An Ultramarathoner’s Method for Pushing Through Walls On Long Runs

Long distance running wears out your body, but the real battle happens in your mind. Here’s the mental trick an ultramarathoner used to push through the most difficult moments of running 50 marathons in 50 consecutive days.

Dean Karnazes, the author of The Road to Sparta and Ultramarathon Man, knows a thing or two about running. Not only has he completed a marathon in every single U.S. state, he once ran 350 miles in three days without sleeping. Here’s how he pushes through the toughest moments:

When I’m running, I don’t think about anything but the present moment of time. All I try to do is put one foot in front of the other to the best of my ability. I just say to myself, “Take your next step, take your next step, take your next step.” I don’t think about anything beyond that. It’s almost a Zen-like trance state. If you get yourself there, you’re able to push through a lot. It does require tremendous mental discipline since it’s not easy to get your head in that place.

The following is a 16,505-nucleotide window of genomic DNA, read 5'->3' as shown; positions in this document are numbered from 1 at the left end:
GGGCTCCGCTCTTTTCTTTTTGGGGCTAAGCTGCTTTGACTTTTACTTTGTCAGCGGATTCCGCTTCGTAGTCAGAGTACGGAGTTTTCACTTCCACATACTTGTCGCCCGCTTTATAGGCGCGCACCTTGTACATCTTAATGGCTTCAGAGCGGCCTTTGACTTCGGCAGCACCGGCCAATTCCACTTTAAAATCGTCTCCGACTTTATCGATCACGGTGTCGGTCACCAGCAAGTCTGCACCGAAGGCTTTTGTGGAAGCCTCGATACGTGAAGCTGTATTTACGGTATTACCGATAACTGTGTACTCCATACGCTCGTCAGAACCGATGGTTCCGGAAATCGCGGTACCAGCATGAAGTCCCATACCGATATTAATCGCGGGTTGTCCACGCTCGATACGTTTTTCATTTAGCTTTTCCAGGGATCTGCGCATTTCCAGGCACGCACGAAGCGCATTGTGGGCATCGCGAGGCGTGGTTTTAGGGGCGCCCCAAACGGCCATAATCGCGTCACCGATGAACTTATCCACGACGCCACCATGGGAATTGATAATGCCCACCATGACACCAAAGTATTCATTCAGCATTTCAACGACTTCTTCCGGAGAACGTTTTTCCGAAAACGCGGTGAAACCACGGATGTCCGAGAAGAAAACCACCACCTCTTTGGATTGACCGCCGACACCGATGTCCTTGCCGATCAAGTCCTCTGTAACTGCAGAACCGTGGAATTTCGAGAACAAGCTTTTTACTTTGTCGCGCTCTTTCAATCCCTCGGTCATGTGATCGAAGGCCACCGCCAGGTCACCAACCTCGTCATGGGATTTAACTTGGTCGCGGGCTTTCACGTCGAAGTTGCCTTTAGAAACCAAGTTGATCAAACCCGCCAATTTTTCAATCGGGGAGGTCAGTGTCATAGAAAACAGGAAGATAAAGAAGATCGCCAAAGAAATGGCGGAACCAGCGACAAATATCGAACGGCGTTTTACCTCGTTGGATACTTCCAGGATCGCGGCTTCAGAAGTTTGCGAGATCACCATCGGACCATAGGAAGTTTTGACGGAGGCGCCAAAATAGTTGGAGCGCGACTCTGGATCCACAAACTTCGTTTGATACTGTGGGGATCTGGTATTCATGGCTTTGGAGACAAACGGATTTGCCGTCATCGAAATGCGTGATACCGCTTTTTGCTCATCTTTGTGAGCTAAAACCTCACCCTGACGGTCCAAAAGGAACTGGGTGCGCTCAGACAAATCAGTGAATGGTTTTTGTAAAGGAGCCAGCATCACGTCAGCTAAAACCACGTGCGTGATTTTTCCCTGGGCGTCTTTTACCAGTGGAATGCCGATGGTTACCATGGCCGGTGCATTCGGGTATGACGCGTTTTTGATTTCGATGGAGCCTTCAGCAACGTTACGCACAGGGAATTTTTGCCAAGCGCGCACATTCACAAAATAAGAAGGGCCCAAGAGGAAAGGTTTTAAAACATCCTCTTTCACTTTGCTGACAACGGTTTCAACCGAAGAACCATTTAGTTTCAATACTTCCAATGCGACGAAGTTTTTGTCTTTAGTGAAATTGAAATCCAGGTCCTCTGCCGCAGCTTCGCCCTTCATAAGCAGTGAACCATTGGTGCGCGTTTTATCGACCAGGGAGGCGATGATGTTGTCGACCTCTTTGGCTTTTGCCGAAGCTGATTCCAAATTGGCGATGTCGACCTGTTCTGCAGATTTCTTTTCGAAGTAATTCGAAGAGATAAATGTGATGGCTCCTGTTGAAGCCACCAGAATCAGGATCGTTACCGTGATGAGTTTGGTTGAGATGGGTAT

It might sound simple, but that’s the point. Perseverance and going the distance—whether you’re running great distances or pursuing some other goal—is about focusing on that next step, and only that next step.

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